Early missions are incredibly easy, and it actual leads into a false sense of security that you can get away with playing Space Run by simply having the best balanced layout on your ship. This is not the case. There is a very important element behind the gameplay of Space Run, and that is micromanagement, and lots of it. Hexnuts are important for getting your defence systems up and running, but you have a limited supply. You slowly gain hexnuts over time, but if you want more, then you need to take down anything that is coming to damage your ship, as they drop bigger groups of hexnuts for you to collect by hovering over them with the mouse cursor. Speed can also be replaced for hexnuts, as turning off the thrusters will increase the rate at which your ship generates hexnuts, but of course, this is sacrificing speed, meaning you’re in the depths of space for longer and enemies have more of chance of hitting you. Danger can come from 360 degrees, so figuring out when to spend hexnuts or selling equipment to build a replacement turret at a different position or one that counters an incoming enemy type is key to getting through Space Run with a successful rating.
More micromanagement is needed when you have access to extra items and skills for gear. New weapons and skills first need to be unlocked by meeting the required reputation points, and then bought with the cash you earned from beating missions. These skills can either be passive or active, with active skills using hexnuts to buff them in some way, such as turning the laser turret into a rapid fire turret for 30 seconds, which deals much more damage, or the much brilliant skill that unlocks the ability to change the direction of gun placements once built, which is an amazing life saver, because of the 360 circle of danger. Later shipping lanes become so hectic that you are always flipping direction of gun turrets. It might be a simple game to explain, but the player is kept active by having to keep an eye out on what is going on around them and managing accordingly. Gaining new gear or skills is also a great way to go back to old missions and earn reputation rankings or to increase your best score.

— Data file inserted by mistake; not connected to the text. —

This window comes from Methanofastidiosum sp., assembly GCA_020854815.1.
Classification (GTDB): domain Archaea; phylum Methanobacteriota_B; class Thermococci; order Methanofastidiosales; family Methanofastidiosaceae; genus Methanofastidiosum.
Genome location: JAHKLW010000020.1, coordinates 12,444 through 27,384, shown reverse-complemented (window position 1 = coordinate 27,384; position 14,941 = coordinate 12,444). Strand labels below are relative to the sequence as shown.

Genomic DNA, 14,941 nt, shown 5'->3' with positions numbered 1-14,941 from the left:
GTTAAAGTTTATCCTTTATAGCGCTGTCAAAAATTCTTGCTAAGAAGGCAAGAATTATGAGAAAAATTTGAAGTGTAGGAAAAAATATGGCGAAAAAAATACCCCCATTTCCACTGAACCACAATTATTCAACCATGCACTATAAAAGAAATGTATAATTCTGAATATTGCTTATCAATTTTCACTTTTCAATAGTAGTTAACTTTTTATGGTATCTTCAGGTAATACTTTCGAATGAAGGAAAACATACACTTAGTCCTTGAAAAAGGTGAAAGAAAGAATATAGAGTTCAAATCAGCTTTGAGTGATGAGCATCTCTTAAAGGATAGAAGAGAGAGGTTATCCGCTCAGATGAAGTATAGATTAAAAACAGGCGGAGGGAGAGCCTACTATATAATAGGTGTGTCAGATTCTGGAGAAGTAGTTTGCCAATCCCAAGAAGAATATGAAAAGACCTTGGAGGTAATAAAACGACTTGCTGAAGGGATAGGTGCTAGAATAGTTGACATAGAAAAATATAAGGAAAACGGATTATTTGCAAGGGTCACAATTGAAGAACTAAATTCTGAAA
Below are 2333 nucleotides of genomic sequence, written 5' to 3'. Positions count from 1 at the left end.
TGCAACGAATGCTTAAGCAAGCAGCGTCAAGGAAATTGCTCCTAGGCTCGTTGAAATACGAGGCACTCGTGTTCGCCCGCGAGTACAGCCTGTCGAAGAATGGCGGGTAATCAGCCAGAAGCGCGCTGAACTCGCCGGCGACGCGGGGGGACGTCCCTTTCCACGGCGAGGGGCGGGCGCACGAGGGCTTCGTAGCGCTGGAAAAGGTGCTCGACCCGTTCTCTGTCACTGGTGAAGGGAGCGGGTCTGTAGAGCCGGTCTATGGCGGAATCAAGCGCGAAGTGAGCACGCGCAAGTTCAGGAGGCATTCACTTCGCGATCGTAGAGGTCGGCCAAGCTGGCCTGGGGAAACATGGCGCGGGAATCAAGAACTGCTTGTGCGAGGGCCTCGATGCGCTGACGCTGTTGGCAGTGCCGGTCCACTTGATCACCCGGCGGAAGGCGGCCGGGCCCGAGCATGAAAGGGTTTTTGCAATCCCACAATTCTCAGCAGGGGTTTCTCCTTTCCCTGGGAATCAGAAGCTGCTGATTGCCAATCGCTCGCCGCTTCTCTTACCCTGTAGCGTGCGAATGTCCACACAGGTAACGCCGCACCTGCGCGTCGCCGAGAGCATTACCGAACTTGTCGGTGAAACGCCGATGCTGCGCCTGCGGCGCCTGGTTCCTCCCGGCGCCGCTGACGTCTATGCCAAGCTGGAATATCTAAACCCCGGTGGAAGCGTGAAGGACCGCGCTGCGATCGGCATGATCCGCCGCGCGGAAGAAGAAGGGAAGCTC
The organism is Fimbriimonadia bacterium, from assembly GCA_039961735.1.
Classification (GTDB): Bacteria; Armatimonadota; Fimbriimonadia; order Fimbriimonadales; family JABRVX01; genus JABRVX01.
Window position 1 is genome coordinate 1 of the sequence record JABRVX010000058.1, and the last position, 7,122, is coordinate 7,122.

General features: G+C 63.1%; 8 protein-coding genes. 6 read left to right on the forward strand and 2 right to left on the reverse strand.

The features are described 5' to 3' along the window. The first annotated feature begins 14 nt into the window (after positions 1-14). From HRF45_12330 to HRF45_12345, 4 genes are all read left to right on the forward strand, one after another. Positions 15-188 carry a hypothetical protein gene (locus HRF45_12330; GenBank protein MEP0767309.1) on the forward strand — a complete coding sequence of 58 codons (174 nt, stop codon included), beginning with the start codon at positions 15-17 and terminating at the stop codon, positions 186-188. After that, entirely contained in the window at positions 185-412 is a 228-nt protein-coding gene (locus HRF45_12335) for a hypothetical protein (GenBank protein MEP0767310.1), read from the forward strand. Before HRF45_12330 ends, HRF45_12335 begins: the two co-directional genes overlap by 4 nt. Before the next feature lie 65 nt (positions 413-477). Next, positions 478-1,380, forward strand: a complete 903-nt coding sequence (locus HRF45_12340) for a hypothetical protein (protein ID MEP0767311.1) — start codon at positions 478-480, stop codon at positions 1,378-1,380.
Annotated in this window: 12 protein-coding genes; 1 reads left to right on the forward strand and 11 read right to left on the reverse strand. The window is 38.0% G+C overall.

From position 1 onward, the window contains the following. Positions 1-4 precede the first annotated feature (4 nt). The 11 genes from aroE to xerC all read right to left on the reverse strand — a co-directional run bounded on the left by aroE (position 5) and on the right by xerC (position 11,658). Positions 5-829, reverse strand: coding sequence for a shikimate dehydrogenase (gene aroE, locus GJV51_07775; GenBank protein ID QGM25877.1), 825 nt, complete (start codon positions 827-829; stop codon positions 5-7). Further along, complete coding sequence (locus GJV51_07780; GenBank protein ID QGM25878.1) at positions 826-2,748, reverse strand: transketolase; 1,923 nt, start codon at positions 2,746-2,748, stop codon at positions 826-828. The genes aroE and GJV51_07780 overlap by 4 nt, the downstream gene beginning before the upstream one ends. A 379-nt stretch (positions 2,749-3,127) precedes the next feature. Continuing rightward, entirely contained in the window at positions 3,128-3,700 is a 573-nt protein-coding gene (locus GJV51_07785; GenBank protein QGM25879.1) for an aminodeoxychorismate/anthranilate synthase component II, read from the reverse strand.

If there is one thing to fault, it’s that Space Run plays it safe with the concept. The initial idea is solid and plenty of fun, but it never does anything to take it further. You get bigger ships, more cargo, boss attacks that circle your ship, and more weapons and enemies, but it would have been nice to see something like weather handicaps, night travel or even additional ships that need protection, something that would spice up the flavour of the game so that I could play it in longer stints, rather than feeling I need to take a break after a few missions to give myself some time away from the game and come back later ready for more enemy waves.
Space Run is a solid entry in a genre that is full of unimaginative titles, and from the get go Space Run supplies an easy to understand, but challenging to beat campaign that will keep people’s minds and fingers active from beginning to end. With a different spin on the tower defence format, it’s a shame that Space Run doesn’t push itself a little more with its gameplay concept, but what you do have is a very amusing game that’s great fun in blasts and won’t damage the wallet with its bargain price on Steam. This is a game worthy of your time for anyone who is tired of the genre or just wants to play something a bit different.